Mayo Clinic Wants to Cut Outpatient Costs by 30%: Here's How They'll Do It

In order to prepare for a future of value-based care with cost-conscious consumers (and as part of its efforts to stem the tide of growing national healthcare expenditures), Mayo Clinic plans to cut the total cost of the outpatient care it provides by 30 percent by 2019. 

In just five years, one of the most recognized health systems in the country believes it can cut its ambulatory costs by a third — a heady goal, but one its leadership believes is attainable.

"If you look at the future and consider the impact of the exchanges, of Medicare payment rates, and frankly the needs of society for a better healthcare system, between now and 2019, in terms of cost per unit of service, we have to reduce that by 20-30 percent," says Robert Nesse, MD, CEO of Mayo Clinic Health System. "So how do you work that equation?"

How does Mayo plan to achieve this 30 percent reduction?

Through practice redesign, community health transformation and care at a distance.

Practice redesign efforts include the development of patient-centered medical homes in the community-based practices within Mayo Clinic Health System, and the use of technology to drive adherence to evidence-based medicine and guide patient outreach.

Community health transformation encompasses all efforts by the system to improve population health, both among its employees and across its Central Region.

Finally, care at a distance refers to Mayo's efforts to move care outside its main tertiary centers and into communities, and in some cases, patients' homes.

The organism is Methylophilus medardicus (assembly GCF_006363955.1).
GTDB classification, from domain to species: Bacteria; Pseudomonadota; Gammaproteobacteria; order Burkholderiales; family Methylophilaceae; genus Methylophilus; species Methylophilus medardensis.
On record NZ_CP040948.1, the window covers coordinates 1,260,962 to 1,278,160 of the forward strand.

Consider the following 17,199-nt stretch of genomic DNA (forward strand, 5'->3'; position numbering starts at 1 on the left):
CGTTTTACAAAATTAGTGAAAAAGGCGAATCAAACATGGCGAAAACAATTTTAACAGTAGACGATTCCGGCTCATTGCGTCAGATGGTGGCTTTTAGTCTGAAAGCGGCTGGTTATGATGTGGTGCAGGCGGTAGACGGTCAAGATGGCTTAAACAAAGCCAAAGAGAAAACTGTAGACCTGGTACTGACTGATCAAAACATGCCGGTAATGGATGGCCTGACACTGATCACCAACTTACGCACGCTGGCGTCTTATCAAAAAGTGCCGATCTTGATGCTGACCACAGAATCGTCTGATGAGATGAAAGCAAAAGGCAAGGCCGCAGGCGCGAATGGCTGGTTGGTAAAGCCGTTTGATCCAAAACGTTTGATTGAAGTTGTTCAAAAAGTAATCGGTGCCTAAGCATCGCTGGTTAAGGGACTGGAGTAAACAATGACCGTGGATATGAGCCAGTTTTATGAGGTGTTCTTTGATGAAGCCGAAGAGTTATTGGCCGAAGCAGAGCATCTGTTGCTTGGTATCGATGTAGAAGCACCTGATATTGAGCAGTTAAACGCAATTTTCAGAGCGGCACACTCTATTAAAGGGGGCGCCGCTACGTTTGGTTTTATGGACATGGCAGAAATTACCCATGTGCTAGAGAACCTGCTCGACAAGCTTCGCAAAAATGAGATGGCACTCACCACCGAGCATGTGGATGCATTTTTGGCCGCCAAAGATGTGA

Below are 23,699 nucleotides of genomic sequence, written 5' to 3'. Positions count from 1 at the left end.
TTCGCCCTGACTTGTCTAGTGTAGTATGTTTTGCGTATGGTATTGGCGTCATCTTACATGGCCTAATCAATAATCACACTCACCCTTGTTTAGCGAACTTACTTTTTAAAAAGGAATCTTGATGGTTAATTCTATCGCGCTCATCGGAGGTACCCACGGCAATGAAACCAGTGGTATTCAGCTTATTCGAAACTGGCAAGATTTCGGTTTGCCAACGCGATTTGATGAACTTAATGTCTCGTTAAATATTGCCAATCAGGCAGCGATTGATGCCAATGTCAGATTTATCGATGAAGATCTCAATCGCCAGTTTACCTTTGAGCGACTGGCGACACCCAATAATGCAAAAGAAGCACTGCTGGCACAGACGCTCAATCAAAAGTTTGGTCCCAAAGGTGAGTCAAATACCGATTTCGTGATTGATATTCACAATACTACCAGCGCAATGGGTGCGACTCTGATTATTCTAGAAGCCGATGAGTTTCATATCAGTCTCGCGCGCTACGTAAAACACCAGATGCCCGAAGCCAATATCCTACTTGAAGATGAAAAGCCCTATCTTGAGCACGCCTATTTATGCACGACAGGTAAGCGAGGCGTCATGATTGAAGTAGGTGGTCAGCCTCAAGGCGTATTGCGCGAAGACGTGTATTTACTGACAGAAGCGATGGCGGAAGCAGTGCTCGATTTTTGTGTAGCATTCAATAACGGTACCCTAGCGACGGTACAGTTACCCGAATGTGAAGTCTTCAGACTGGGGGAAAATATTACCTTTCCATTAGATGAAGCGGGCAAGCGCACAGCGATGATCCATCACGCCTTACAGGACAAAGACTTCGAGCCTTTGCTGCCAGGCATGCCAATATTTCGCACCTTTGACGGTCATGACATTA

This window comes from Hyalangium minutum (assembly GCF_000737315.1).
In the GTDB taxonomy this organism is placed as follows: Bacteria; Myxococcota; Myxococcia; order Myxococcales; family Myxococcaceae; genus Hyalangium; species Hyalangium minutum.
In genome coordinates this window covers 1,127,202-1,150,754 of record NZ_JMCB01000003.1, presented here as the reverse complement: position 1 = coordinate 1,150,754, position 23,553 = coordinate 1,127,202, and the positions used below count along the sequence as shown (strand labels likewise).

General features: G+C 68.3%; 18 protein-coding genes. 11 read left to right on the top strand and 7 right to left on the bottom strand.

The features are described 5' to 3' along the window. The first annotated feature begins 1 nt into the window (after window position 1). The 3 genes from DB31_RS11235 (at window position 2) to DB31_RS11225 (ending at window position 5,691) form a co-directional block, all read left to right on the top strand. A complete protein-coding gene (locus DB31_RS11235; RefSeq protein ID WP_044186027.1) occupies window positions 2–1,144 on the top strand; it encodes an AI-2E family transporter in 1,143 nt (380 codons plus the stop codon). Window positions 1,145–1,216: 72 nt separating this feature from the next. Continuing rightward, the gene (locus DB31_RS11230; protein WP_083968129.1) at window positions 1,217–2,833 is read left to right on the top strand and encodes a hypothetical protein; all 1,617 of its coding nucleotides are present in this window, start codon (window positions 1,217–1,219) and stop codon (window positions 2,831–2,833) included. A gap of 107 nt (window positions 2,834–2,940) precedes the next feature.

"If you have a community service need and you meet that in the community, you're doing that at a much lower cost for the service than if they go to the destination center," says Dr. Nesse. "We're working actively to transfer patients' ongoing care away from Rochester and back into the community to help decrease costs."

Mayo's cost-cutting initiative, which Dr. Nesse refers to as a substantiality effort, will also look for ways to reduce costs around administrative functions. "We have huge opportunities to share our services. For example, instead of having billing operations in 12 hospitals or 20 hospital or four regions, you actually can move towards aligning and implementing shared services for your finance, for your HR, and other things," he says. "It's using systems to support the new models of care, rather than just using systems to just cut your organization's workforce."

Dr. Nesse is quick to add that any sustainability efforts that involve consolidating services or personnel changes will be evolutionary. "You want to do [approach sustainability] in a way that supports your workforce, because we are still in a person-to-person business. We must be sensitive to the relationships between our patients and our staff. Healthcare isn't a technology business; the relationships with our patients are key to the future."

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